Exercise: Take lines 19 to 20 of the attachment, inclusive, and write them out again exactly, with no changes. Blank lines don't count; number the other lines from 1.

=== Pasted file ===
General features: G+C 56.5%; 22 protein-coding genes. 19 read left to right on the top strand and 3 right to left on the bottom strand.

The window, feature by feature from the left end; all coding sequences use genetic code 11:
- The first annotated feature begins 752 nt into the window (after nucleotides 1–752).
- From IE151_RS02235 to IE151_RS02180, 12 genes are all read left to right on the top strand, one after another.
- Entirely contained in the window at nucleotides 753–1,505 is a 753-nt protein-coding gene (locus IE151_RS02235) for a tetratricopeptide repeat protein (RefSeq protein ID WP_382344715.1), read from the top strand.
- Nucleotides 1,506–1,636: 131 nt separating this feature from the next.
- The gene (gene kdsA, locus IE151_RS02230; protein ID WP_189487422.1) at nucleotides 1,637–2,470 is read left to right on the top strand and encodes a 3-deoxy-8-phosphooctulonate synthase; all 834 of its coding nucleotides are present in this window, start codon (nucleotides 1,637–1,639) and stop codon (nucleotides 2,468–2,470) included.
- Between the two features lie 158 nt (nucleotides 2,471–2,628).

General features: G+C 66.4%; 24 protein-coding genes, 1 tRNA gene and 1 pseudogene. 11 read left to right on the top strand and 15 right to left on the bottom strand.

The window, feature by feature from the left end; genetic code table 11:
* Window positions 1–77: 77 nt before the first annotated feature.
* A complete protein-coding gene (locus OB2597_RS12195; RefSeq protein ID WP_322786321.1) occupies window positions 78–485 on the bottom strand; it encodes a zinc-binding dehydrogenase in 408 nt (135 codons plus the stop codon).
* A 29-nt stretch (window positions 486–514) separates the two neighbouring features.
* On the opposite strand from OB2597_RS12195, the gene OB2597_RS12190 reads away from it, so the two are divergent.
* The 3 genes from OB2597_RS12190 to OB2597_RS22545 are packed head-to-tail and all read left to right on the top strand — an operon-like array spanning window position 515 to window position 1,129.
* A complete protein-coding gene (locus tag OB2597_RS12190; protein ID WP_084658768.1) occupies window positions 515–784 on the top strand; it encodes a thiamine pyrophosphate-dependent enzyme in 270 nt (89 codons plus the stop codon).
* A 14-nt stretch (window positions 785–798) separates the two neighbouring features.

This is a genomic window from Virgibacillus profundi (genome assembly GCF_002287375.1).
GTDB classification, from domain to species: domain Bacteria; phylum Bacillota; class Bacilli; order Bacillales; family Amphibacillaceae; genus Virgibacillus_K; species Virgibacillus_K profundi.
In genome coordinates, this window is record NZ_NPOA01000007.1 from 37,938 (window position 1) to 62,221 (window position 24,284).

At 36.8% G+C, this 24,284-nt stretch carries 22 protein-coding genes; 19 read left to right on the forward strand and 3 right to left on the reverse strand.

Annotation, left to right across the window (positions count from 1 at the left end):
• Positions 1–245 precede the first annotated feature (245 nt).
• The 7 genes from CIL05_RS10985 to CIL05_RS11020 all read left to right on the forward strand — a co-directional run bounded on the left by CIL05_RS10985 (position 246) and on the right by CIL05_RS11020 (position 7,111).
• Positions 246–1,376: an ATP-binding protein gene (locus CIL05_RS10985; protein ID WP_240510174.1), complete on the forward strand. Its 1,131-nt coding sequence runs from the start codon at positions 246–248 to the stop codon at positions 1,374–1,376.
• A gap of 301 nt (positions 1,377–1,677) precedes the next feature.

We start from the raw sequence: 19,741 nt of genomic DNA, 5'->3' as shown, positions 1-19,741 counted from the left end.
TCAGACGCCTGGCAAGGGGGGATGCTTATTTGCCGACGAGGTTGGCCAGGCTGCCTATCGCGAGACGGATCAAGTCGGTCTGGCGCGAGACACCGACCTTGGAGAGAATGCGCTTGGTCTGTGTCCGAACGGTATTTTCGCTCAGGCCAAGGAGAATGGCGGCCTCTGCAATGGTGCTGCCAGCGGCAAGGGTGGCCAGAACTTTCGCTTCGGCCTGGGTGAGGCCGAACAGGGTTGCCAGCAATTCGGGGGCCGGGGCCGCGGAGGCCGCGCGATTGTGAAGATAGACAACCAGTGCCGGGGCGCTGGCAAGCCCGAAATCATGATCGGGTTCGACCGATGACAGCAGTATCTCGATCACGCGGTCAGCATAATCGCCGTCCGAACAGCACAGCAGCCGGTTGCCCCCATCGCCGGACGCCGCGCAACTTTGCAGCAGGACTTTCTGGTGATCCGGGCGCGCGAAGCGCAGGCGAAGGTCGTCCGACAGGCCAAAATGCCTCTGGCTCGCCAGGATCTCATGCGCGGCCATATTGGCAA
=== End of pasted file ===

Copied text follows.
GTDB classification, from domain to species: domain Bacteria; phylum Bacillota; class Bacilli; order Bacillales; family Amphibacillaceae; genus Virgibacillus_K; species Virgibacillus_K profundi.
In genome coordinates, this window is record NZ_NPOA01000007.1 from 37,938 (window position 1) to 62,221 (window position 24,284).